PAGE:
Calorie Count, owned by The New York Times, Taps Technology from Startup iSpeech
When New York-based website Calorie Count wanted a way to set its app apart from the competition, co-founder and vice president Igor Lebovic literally talked up its latest feature. Calorie Count’s iPhone app uses speech-recognition technology supplied by iSpeech, a startup in Newark, NJ, to help dieters keep track of what they eat.
While demonstrating Calorie Count’s new feature at the NY Tech Meetup on Sept. 6, Lebovic described a meal aloud, and the app counted the calories. He says Calorie Count leveraged iSpeech’s technology to distinguish itself from rivals, who also provide calorie tracking apps and websites. “We believe that voice is a vastly underrated way of interacting with the Internet,” Lebovic says. He believes voice technology will find its way into more Web-based activities such as posting comments or drafting blog entries.
Heath Ahrens, CEO of four-year-old iSpeech, says his company is one of the few independents left in the speech-technology market, and he’s always looking for innovative ways to collaborate with others. Ahrens is out to make his mark in an industry dominated by the likes of giant Nuance Communications in Burlington, MA, which acquired smaller rivals Loquendo in Italy in August and Switzerland’s SVOX in June.
Lebovic says tapping iSpeech’s technology was part of an overall effort to shorten the steps necessary to use the Calorie Count app. Lebovic says counting calories can be work-intensive and finding ways to speed up the process may keep dieters committed to his service. “Whenever we made a feature that cut down the time to record everything you eat, our usage grew accordingly,” he says.
Calorie Count—which was acquired by The New York Times Co. in 2006 and made part of information portal About.com—is also experimenting with using cameras on smartphones to identify foods as a premium service. Lebovic says Calorie Count, which has a team of 12, is much like a startup within About.com. Calorie Count’s staff spends one day a week operating out of the New Work City co-working space in the SoHo district. “We present to [About.com] the next day what we’ve done,” Lebovic says.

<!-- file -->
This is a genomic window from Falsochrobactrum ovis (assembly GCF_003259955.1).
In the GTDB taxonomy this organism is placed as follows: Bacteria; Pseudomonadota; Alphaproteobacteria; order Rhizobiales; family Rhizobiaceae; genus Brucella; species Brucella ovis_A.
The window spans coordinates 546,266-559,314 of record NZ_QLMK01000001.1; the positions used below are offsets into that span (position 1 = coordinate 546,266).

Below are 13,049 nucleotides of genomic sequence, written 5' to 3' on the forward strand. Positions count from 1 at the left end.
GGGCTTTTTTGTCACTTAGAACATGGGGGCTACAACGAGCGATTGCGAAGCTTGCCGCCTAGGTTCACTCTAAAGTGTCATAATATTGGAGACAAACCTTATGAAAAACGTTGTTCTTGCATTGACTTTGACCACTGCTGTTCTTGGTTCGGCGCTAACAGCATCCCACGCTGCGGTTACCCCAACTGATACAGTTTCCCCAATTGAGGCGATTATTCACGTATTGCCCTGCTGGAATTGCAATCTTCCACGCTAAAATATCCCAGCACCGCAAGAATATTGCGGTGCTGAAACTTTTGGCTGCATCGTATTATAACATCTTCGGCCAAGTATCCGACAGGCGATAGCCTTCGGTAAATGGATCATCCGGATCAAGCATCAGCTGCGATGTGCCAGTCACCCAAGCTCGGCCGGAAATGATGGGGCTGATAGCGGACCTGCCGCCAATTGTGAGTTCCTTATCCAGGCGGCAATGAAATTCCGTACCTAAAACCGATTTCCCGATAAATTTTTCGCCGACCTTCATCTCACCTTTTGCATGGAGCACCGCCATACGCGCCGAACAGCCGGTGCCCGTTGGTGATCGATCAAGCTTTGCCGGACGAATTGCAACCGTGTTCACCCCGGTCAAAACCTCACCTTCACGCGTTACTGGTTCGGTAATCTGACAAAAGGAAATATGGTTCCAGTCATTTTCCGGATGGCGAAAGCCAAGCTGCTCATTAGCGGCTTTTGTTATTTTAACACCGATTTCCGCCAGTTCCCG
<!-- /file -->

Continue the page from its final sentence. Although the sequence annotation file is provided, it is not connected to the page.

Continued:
Calorie Count released the first version of the speech-enabled iPhone app in August and will launch an Android version later this month. The original Calorie Count app was released in April 2010. Calorie Count chose iSpeech’s technology in part because its team impressed Lebovic with a novel approach to marketing. iSpeech provides its technology at no charge most of the time—an effort to increase the company’s visibility, Ahrens says “We give away our technology for free as long as we don’t need to tweak it,” he says.
Founded in 2007, iSpeech was born from Ahrens’s desire for way to listen to course material while on his way to class at Rutgers University. The company’s offers text-to-speech and speech recognition technology to iPhone, Android, and BlackBerry app developers. Some of iSpeech’s own apps include Caller ID Reader, which reads the names of incoming callers while the user is driving or otherwise occupied.
Ahrens says iSpeech is profitable and the company has access to outside backing but he declined to reveal details. “We haven’t had to tap into that funding,” he says.
Ahrens says his company provides technology to clients who might not be able to afford the services of a large player such as Nuance. “We have very small market share in speech-technology industry,” he says, “but we’re working to open up new industries.” Ahrens foresees speech-recognition technology being integrated in more types of devices to allow, for example, a user to adjust the temperature in their home by speaking commands into a smartphone.
Anyone can use iSpeech’s technology and Ahrens prefers it that way. In addition to Calorie Count, iSpeech’s speech recognition technology can be found in Car and Driver‘s Txt U L8r app. Text messages received by a driver in a car are read aloud by the app, which automatically responds to the senders. iSpeech developed a similar app, DriveSafe.ly, which also reads and responds to text messages.
Ahrens says iSpeech works with companies of any size, though fellow startups are more likely to implement iSpeech’s technology faster than large companies, which may have lengthy approval processes. “When we work with a startup, we know a product will be on the street in a few months,” he says.